Coal Mines

Two Heilwood miners, a father and son, at the end of a day's work.

Two Heilwood miners, a father and son, at the end of a day’s work.

A miner's soft cap, used in the days before hardhats.

A miner’s soft cap, used in the days before hardhats.

Carbide lamp and carbide storage tin used in Heilwood mines

Carbide lamp and carbide storage tin used in Heilwood mines

A miner's pay envelope, showing take-home pay of $.22 for two weeks in 1939.

A miner’s pay envelope, showing take-home pay of $.22 for two weeks in 1939.

A Heilwood miner on his way home after a day's work, circa 1930.

A Heilwood miner on his way home after a day’s work, circa 1930.

COAL MINING: 1905-1935

Prior to World War I, removing coal from the mines was mostly manual labor; specifically, hand-loading. A pair of miners were usually assigned a room or other specific location within a mine complex, from where they were to load their coal. At the vertical face of the coal seam, the two miners would first lie on their sides and use their picks and shovels to “undercut” a section of coal. This undercut would typically extend 3-to-4 feet into the seam, and be somewhere around 10′-to-12′ wide and 3″-to-5” high. This process could take up to three hours to complete.

Next, the miners would use an auger to strategically drill at least three holes in the face of the coal.  Tamping each hole with black powder and inserting a fuse, the miners would then “shoot” the coal down, hopefully in a pile of nice lumps. They then loaded the loose coal into coal cars (usually one-ton cars), being careful not to load any rock. The miner then placed a tin check (with his identification number stamped into it) on a hook on the side of the coal car. This car was then pushed out onto the main track and taken outside to the tipple, often by mule, small pony, or electric motor. In some cases, motors were aided by steam-powered or electric hoist cables, depending on how steep the slope was at the mine entrance.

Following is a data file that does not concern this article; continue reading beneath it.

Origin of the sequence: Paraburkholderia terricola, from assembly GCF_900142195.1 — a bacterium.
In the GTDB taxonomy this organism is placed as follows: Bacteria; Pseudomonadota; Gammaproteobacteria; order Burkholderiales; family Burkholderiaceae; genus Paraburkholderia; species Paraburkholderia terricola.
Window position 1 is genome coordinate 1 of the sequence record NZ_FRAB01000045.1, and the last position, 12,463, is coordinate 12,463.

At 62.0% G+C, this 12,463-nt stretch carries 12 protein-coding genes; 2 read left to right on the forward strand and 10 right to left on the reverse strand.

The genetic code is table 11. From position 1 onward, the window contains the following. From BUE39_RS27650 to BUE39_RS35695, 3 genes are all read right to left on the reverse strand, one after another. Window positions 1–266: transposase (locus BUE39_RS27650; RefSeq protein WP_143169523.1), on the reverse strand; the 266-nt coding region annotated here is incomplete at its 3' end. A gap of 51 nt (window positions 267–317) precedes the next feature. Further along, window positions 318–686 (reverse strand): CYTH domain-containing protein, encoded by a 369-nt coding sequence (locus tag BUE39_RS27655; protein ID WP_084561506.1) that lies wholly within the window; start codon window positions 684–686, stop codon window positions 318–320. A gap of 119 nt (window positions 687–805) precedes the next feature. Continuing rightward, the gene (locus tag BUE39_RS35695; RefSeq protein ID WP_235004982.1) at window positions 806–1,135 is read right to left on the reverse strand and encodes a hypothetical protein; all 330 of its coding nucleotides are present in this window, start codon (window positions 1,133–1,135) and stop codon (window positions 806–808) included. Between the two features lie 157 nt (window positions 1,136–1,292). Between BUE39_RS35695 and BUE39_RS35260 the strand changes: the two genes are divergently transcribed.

Once outside, the coal car was examined and weighed by the company “weigh boss.” This weight would determine how much the miner was paid (so much per ton). Sometimes, a weigh boss might decide that the car had too much rock, and dump it on the refuse pile without giving the miner any credit (or docking him for the amount of rock present). Or, the weigh boss could give the miner a “short weight” (i.e. less than actual weight), which would be reflected in the miner’s pay. This “company weighman” issue was one of the first things the United Mine Workers union addressed, once it came to power in the 1930s.

It must be emphasized that the miner only received pay for the actual amount of coal he sent outside the mine. All of the preliminary work done prior to loading the coal cars – the undercutting, drilling, and shooting of coal – was considered “dead work” and was not compensated. In addition, any rock that might have fallen during the undercutting process had to be removed by hand to an abandoned area, away from the face. The setting up of timbers to support the roof after the coal was removed was also considered dead work, as was the laying of track for the coal cars to ride on. Also, the tools that the miner used (picks, shovels, bars, drills, black powder, fuses) had to be purchased and maintained at no cost to the company. Miners even had to pay for the tin checks that they placed on the loaded coal cars!

Coal mining is inherently a very dangerous occupation. Miners continually faced the threats of roof collapses, explosions, and coal dust. Before there were any worker’s compensation benefits or mine safety regulations, any miner who became hurt or injured on the job faced the immediate loss of employment, and worse yet – eviction from his home.

John Brophy, the former President of the United Mine Workers, described the dilemma of the coal miner this way:

An experienced miner would often work calmly on, under conditions that would terrify a novice. This was not because he liked taking chances, but because he had to work steadily, with as little lost time as possible, to get out a good day’s production. He had to develop something like a ‘sixth sense’ that would tell him when the chances were going against him, and never miss that warning, or his career in mining would be a short one.